Philippine Airlines—controlled by billionaire Lucio Tan—expects to return to the black next year, after five years of consecutive losses, as the airline downsizes its fleet and cuts unprofitable routes.
“PAL plans to take a number of measures to optimize its network in connection with the restructuring support agreements and the plan,” the company said in bankruptcy documents recently filed in New York. “In particular, PAL will exit unprofitable markets and continue to fly only those routes that are, or can be made, profitable, while reintroducing capacity in line with evolving demand.”
Under the fleet restructuring plan, PAL will return 21 planes to lessors—reducing its fleet size by 23%—as it cancels unprofitable long-haul U.S. routes. It will consolidate U.S. flights to the West Coast gateways and cancel ultra long-haul routes, particularly in New York and Toronto.
While downsizing its U.S. operations, the airline also plans to expand capacity in short-haul Asian routes particularly in growth markets such as China. In the Philippines, PAL said it plans to consolidate its domestic flights in Manila and cancel flights from Clark, while tapping Cebu as a growth market.
“Overall, the plan will bring PAL into sustained profitability,” the company said. “By the end of 2022, PAL expects to exit its recovery phase as operating activities generate more consistent positive monthly cash flow.”
PAL expects to return to the black next year, with $145 million in net profit, which will increased to $312 million in 2023 and $379 million in 2024.
While the fleet reduction will help PAL generate savings of about $2.1 billion in payments to creditors and aircraft leasing companies, the company said financial support from lenders and shareholders is a crucial element in reviving the company. The company filed for bankruptcy protection in New York last month, paving the way for the restructuring of its debts.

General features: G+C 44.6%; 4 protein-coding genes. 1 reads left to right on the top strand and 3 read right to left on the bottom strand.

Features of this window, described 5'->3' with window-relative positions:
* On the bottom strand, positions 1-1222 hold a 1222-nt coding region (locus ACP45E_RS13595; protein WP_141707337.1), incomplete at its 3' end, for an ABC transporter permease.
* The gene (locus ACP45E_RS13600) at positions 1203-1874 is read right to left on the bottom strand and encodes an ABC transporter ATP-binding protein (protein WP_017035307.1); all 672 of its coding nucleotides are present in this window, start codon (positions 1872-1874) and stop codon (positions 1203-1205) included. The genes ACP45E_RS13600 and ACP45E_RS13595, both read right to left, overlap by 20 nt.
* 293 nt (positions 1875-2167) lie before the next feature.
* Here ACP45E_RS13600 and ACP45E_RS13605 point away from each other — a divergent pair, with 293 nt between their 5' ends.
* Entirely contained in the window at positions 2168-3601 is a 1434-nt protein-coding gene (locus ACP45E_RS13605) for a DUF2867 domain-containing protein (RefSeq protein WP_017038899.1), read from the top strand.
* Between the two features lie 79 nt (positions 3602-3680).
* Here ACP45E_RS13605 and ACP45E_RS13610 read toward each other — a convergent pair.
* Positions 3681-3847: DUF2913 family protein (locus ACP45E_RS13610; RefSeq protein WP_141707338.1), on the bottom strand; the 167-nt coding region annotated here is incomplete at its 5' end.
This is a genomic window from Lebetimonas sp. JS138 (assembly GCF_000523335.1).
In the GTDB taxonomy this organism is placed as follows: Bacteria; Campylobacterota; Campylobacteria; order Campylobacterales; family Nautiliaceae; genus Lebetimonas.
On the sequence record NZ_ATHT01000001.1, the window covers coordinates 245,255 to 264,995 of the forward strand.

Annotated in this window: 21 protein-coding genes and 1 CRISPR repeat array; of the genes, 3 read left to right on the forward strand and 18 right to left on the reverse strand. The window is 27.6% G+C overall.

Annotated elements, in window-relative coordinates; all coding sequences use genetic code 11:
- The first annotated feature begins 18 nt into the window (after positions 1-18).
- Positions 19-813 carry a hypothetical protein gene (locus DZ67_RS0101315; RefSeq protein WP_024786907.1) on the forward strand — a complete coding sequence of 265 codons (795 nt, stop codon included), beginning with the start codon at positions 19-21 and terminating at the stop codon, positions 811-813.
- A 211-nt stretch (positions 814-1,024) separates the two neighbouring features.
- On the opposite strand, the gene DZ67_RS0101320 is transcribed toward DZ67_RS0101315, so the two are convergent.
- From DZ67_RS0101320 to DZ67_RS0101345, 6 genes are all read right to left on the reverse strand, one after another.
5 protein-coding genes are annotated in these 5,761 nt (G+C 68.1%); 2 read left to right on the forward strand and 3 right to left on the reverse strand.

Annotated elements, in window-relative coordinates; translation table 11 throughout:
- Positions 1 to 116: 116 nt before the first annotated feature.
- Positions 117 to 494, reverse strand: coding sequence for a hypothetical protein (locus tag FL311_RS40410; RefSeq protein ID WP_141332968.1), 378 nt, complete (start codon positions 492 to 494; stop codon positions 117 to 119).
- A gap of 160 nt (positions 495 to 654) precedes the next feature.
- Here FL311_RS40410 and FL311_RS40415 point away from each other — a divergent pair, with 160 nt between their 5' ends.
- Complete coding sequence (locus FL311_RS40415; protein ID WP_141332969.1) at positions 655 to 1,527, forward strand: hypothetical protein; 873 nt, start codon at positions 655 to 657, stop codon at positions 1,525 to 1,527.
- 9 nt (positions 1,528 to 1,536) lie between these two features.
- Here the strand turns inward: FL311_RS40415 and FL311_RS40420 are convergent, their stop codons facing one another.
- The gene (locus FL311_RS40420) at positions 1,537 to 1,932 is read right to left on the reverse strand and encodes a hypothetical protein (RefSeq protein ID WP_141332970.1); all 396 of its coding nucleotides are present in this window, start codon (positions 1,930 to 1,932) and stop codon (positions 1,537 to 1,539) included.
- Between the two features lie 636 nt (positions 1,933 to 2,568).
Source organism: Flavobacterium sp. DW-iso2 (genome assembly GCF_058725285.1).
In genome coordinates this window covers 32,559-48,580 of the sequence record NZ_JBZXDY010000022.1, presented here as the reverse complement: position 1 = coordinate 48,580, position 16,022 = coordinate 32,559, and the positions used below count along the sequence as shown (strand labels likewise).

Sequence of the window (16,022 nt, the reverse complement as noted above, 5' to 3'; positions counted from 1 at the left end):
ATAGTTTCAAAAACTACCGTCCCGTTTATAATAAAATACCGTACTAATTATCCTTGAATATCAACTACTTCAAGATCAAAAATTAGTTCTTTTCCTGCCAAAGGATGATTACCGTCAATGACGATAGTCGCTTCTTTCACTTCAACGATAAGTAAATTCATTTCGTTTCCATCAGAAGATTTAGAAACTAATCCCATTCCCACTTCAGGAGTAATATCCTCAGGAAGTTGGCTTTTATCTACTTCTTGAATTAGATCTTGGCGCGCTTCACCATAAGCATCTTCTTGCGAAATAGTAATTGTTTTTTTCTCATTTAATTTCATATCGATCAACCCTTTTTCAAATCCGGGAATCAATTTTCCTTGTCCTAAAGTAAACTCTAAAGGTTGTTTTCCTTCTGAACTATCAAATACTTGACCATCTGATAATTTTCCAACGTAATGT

Earlier this month, Philippine Airlines received U.S. court approval to access a $505 million debtor-in-possession financing. Separately, company chairman Lucio Tan injected fresh capital of 12.75 billion ($251 million) into the flag carrier. The airline also plans to raise an additional $150 million from outside investors.
Airlines are among the hardest hit by the pandemic as governments around the world imposed lockdowns and restricted cross-border travel to curb the further spread of the virus. The International Air Transport Association estimates airlines around the world will lose about $48 billion this year after incurring about $126 billion in losses last year.
PAL, which reported a record net loss of 73 billion pesos in 2020, continued to struggle this year, incurring a further net loss of 16.6 billion pesos in the first-half ended June 30.
Tan—who emerged as PAL’s controlling shareholder in 1995 when he was appointed chairman—regained control of PAL in in 2014 after buying San Miguel Corp.’s controlling interest in the airline. With a net worth of $1.9 billion, Tan, was ranked No. 12 on the list of the Philippines’s 50 Richest that was published earlier this month. His business empire spans tobacco, spirits, banking and property.